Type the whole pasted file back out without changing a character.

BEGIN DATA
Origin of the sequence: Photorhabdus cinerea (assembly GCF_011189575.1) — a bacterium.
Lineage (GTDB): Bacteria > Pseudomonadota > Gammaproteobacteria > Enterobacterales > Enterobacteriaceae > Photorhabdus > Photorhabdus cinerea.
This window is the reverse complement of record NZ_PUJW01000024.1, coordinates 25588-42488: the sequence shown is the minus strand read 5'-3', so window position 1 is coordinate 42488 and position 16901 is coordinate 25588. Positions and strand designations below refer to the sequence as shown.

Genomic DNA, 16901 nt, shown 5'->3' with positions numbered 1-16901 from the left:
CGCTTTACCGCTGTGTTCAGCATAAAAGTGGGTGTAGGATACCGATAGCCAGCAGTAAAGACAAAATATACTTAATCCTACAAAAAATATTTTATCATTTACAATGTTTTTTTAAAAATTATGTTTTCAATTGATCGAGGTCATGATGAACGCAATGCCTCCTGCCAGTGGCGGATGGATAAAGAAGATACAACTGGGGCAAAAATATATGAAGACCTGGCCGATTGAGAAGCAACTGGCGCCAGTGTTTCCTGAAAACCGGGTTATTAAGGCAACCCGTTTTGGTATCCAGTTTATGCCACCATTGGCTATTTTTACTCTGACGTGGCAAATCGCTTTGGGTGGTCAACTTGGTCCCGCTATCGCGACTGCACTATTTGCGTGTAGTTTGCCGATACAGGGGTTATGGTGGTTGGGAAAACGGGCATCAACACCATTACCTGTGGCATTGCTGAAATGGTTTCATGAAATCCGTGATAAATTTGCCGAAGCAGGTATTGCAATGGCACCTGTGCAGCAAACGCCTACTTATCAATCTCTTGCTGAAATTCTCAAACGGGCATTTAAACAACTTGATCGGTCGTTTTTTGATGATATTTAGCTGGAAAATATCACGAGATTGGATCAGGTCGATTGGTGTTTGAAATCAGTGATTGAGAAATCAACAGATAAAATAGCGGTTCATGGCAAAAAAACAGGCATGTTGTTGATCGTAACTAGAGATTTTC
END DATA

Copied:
Origin of the sequence: Photorhabdus cinerea (assembly GCF_011189575.1) — a bacterium.
Lineage (GTDB): Bacteria > Pseudomonadota > Gammaproteobacteria > Enterobacterales > Enterobacteriaceae > Photorhabdus > Photorhabdus cinerea.
This window is the reverse complement of record NZ_PUJW01000024.1, coordinates 25588-42488: the sequence shown is the minus strand read 5'-3', so window position 1 is coordinate 42488 and position 16901 is coordinate 25588. Positions and strand designations below refer to the sequence as shown.

Genomic DNA, 16901 nt, shown 5'->3' with positions numbered 1-16901 from the left:
CGCTTTACCGCTGTGTTCAGCATAAAAGTGGGTGTAGGATACCGATAGCCAGCAGTAAAGACAAAATATACTTAATCCTACAAAAAATATTTTATCATTTACAATGTTTTTTTAAAAATTATGTTTTCAATTGATCGAGGTCATGATGAACGCAATGCCTCCTGCCAGTGGCGGATGGATAAAGAAGATACAACTGGGGCAAAAATATATGAAGACCTGGCCGATTGAGAAGCAACTGGCGCCAGTGTTTCCTGAAAACCGGGTTATTAAGGCAACCCGTTTTGGTATCCAGTTTATGCCACCATTGGCTATTTTTACTCTGACGTGGCAAATCGCTTTGGGTGGTCAACTTGGTCCCGCTATCGCGACTGCACTATTTGCGTGTAGTTTGCCGATACAGGGGTTATGGTGGTTGGGAAAACGGGCATCAACACCATTACCTGTGGCATTGCTGAAATGGTTTCATGAAATCCGTGATAAATTTGCCGAAGCAGGTATTGCAATGGCACCTGTGCAGCAAACGCCTACTTATCAATCTCTTGCTGAAATTCTCAAACGGGCATTTAAACAACTTGATCGGTCGTTTTTTGATGATATTTAGCTGGAAAATATCACGAGATTGGATCAGGTCGATTGGTGTTTGAAATCAGTGATTGAGAAATCAACAGATAAAATAGCGGTTCATGGCAAAAAAACAGGCATGTTGTTGATCGTAACTAGAGATTTTC